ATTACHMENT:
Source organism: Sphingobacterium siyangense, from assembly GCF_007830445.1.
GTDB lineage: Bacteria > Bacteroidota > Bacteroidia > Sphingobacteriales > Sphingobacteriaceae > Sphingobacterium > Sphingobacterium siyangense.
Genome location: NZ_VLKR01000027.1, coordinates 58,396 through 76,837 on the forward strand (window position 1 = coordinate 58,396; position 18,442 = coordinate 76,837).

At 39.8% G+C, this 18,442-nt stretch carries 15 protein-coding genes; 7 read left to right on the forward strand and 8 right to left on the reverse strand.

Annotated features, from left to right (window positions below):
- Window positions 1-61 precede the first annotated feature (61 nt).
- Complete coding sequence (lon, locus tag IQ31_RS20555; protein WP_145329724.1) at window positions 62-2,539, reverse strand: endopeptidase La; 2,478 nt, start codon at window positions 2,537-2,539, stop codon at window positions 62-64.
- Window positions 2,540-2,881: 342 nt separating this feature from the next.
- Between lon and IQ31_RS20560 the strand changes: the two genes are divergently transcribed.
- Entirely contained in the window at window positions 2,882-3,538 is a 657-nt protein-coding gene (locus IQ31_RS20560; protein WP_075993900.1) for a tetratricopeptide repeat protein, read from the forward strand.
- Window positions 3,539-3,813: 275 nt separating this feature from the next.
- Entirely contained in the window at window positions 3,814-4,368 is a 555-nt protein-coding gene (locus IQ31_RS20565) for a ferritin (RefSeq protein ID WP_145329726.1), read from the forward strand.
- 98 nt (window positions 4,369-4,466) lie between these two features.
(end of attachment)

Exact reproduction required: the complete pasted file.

Source organism: Sphingobacterium siyangense, from assembly GCF_007830445.1.
GTDB lineage: Bacteria > Bacteroidota > Bacteroidia > Sphingobacteriales > Sphingobacteriaceae > Sphingobacterium > Sphingobacterium siyangense.
Genome location: NZ_VLKR01000027.1, coordinates 58,396 through 76,837 on the forward strand (window position 1 = coordinate 58,396; position 18,442 = coordinate 76,837).

At 39.8% G+C, this 18,442-nt stretch carries 15 protein-coding genes; 7 read left to right on the forward strand and 8 right to left on the reverse strand.

Annotated features, from left to right (window positions below):
- Window positions 1-61 precede the first annotated feature (61 nt).
- Complete coding sequence (lon, locus tag IQ31_RS20555; protein WP_145329724.1) at window positions 62-2,539, reverse strand: endopeptidase La; 2,478 nt, start codon at window positions 2,537-2,539, stop codon at window positions 62-64.
- Window positions 2,540-2,881: 342 nt separating this feature from the next.
- Between lon and IQ31_RS20560 the strand changes: the two genes are divergently transcribed.
- Entirely contained in the window at window positions 2,882-3,538 is a 657-nt protein-coding gene (locus IQ31_RS20560; protein WP_075993900.1) for a tetratricopeptide repeat protein, read from the forward strand.
- Window positions 3,539-3,813: 275 nt separating this feature from the next.
- Entirely contained in the window at window positions 3,814-4,368 is a 555-nt protein-coding gene (locus IQ31_RS20565) for a ferritin (RefSeq protein ID WP_145329726.1), read from the forward strand.
- 98 nt (window positions 4,369-4,466) lie between these two features.